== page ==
In the early 00s SWMBO and I bought bikes to accompany our little-un but he was never really into cycling and we sold them on soon after, hardly used.  I can't see me ever taking it up again.
Nick.   2021 celebrating the 25th anniversary of "Königshafen" exhibition layout!
https://www.ngaugeforum.co.uk/SMFN/index.php?topic=50050.0

Offline Globibahn

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Re: The Adventures of Globibahn
« Reply #250 on: August 01, 2022, 08:43:09 PM »
I took my bike to another repair shop this morning - a real spit and sawdust place.

They verified I have bought a pile of junk. The entre drive train is worn out and needs replacing for 160€ to 180€. The back wheel has small cracks and is well on the way out.

The best thing to do would be to ride it to a bike shop and buy a new bike! :-[

Offline Jim Easterbrook

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Re: The Adventures of Globibahn
« Reply #251 on: August 01, 2022, 10:11:11 PM »
Might be worth salvaging any good bits to transfer to a new bike. The carrier rack and dynamo hub, for example.
Jim Easterbrook
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Offline Globibahn

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Re: The Adventures of Globibahn
« Reply #252 on: August 02, 2022, 06:48:07 AM »
Might be worth salvaging any good bits to transfer to a new bike. The carrier rack and dynamo hub, for example.

Good point Jim, yes will salvage what I can!  :angel: :thumbsup:

Offline Globibahn

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Re: The Adventures of Globibahn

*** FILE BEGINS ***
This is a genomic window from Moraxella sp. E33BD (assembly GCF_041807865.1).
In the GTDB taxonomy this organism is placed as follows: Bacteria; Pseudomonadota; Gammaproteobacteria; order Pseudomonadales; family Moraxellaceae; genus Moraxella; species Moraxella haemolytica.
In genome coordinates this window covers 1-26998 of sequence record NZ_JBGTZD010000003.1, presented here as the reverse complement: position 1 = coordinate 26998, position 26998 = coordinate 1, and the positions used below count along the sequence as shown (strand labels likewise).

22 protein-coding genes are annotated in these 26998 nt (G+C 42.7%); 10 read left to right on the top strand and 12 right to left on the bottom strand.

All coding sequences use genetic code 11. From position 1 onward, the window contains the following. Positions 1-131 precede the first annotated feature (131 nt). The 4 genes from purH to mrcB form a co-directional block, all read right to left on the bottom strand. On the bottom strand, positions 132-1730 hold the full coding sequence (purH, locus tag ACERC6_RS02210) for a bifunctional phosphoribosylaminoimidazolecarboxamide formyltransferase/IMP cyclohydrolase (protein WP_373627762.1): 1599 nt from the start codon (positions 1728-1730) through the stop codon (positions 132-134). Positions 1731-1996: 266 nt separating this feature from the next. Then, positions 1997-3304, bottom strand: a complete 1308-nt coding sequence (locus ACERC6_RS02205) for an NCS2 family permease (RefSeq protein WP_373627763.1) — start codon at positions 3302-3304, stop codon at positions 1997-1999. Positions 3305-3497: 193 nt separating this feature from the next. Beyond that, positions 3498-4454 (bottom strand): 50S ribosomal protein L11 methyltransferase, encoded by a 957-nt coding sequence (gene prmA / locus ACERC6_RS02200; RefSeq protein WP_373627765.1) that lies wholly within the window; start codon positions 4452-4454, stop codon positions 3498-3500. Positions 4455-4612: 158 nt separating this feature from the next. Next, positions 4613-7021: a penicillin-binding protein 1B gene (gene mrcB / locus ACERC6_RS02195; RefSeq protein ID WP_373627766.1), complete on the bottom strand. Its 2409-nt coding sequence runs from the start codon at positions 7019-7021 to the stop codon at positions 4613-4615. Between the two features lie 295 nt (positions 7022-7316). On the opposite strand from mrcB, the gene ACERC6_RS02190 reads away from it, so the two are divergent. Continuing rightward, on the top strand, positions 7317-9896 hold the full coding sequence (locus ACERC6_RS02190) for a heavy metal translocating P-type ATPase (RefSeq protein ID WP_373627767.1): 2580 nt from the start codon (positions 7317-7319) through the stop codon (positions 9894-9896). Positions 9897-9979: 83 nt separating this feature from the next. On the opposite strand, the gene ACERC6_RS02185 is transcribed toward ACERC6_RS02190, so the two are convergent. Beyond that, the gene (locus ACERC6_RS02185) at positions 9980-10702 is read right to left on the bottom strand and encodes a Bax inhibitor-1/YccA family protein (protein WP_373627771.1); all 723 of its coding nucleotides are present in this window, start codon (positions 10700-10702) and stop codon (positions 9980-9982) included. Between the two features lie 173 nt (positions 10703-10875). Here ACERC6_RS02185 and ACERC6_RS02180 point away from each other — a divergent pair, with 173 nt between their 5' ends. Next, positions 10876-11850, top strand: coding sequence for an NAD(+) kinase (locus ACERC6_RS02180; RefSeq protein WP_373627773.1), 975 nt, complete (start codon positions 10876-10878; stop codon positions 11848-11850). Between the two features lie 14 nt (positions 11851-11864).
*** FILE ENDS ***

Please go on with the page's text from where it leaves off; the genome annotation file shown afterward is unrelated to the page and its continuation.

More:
« Reply #253 on: August 05, 2022, 06:38:35 PM »
One of the things I do miss is real Cheddar Cheese!

Funnily enough, they did sell Cathedral City at the big Kaufland Supermarket in Neustadt Sachsen. But nowhere around Dresden Neustadt seems to sell that.

Today, however, I did discover this in Lidl. It looks the right colour (often stuff sold as Cheddar has a red colour, I never even tried it of course)! This product is manufactured by 'Dale Farm' (it is not a farm, it is a massive manufacturing concern) in Ireland. They produce 'Dramona Cheddar'. Anyway, not complaining, keen to give it a try! It looks smooth, so not a very mature Cheddar, I imagine.


« Last Edit: August 05, 2022, 06:42:49 PM by Globibahn »

Online dannyboy

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Re: The Adventures of Globibahn
« Reply #254 on: August 05, 2022, 07:53:06 PM »
Might be worth salvaging any good bits

Has it got a bell?  :)
David.
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If a friend seems distant, catch up with him.